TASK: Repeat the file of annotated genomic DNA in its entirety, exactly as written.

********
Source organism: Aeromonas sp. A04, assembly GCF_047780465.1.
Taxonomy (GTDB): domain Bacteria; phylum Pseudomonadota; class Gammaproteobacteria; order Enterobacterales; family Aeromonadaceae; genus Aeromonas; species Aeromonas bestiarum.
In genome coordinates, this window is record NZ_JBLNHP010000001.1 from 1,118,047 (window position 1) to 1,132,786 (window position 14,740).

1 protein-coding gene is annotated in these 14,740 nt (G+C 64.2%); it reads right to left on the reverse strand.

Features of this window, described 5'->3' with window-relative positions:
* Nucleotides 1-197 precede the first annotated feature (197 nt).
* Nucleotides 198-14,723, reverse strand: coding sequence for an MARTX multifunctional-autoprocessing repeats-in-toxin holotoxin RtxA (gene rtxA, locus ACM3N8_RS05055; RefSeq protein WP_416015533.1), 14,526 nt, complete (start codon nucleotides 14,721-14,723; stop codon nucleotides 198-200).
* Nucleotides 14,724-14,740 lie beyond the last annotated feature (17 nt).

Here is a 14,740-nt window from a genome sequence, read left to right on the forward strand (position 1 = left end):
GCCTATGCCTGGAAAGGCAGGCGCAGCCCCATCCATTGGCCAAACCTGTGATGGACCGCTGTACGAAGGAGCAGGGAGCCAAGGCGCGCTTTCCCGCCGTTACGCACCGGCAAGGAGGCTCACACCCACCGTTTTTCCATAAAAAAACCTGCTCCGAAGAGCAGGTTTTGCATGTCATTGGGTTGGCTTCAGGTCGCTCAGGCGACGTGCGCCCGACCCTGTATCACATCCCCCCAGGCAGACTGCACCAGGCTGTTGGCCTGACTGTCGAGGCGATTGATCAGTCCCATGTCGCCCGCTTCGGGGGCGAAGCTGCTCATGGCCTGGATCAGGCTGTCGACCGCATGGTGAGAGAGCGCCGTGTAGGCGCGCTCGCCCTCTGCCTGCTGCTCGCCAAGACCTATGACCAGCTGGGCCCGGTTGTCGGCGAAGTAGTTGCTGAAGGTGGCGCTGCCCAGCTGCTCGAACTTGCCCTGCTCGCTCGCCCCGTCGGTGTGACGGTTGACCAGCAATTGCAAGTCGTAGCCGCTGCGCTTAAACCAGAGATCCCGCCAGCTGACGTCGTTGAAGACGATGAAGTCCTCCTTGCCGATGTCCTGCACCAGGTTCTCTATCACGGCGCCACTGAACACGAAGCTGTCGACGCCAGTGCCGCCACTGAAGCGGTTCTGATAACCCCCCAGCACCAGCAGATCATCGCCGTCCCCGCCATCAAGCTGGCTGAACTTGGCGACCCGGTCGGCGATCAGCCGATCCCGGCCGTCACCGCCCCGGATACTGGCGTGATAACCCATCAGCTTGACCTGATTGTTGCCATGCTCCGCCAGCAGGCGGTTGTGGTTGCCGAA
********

Source organism: Aeromonas sp. A04, assembly GCF_047780465.1.
Taxonomy (GTDB): domain Bacteria; phylum Pseudomonadota; class Gammaproteobacteria; order Enterobacterales; family Aeromonadaceae; genus Aeromonas; species Aeromonas bestiarum.
In genome coordinates, this window is record NZ_JBLNHP010000001.1 from 1,118,047 (window position 1) to 1,132,786 (window position 14,740).

1 protein-coding gene is annotated in these 14,740 nt (G+C 64.2%); it reads right to left on the reverse strand.

Features of this window, described 5'->3' with window-relative positions:
* Nucleotides 1-197 precede the first annotated feature (197 nt).
* Nucleotides 198-14,723, reverse strand: coding sequence for an MARTX multifunctional-autoprocessing repeats-in-toxin holotoxin RtxA (gene rtxA, locus ACM3N8_RS05055; RefSeq protein WP_416015533.1), 14,526 nt, complete (start codon nucleotides 14,721-14,723; stop codon nucleotides 198-200).
* Nucleotides 14,724-14,740 lie beyond the last annotated feature (17 nt).

Here is a 14,740-nt window from a genome sequence, read left to right on the forward strand (position 1 = left end):
GCCTATGCCTGGAAAGGCAGGCGCAGCCCCATCCATTGGCCAAACCTGTGATGGACCGCTGTACGAAGGAGCAGGGAGCCAAGGCGCGCTTTCCCGCCGTTACGCACCGGCAAGGAGGCTCACACCCACCGTTTTTCCATAAAAAAACCTGCTCCGAAGAGCAGGTTTTGCATGTCATTGGGTTGGCTTCAGGTCGCTCAGGCGACGTGCGCCCGACCCTGTATCACATCCCCCCAGGCAGACTGCACCAGGCTGTTGGCCTGACTGTCGAGGCGATTGATCAGTCCCATGTCGCCCGCTTCGGGGGCGAAGCTGCTCATGGCCTGGATCAGGCTGTCGACCGCATGGTGAGAGAGCGCCGTGTAGGCGCGCTCGCCCTCTGCCTGCTGCTCGCCAAGACCTATGACCAGCTGGGCCCGGTTGTCGGCGAAGTAGTTGCTGAAGGTGGCGCTGCCCAGCTGCTCGAACTTGCCCTGCTCGCTCGCCCCGTCGGTGTGACGGTTGACCAGCAATTGCAAGTCGTAGCCGCTGCGCTTAAACCAGAGATCCCGCCAGCTGACGTCGTTGAAGACGATGAAGTCCTCCTTGCCGATGTCCTGCACCAGGTTCTCTATCACGGCGCCACTGAACACGAAGCTGTCGACGCCAGTGCCGCCACTGAAGCGGTTCTGATAACCCCCCAGCACCAGCAGATCATCGCCGTCCCCGCCATCAAGCTGGCTGAACTTGGCGACCCGGTCGGCGATCAGCCGATCCCGGCCGTCACCGCCCCGGATACTGGCGTGATAACCCATCAGCTTGACCTGATTGTTGCCATGCTCCGCCAGCAGGCGGTTGTGGTTGCCGAA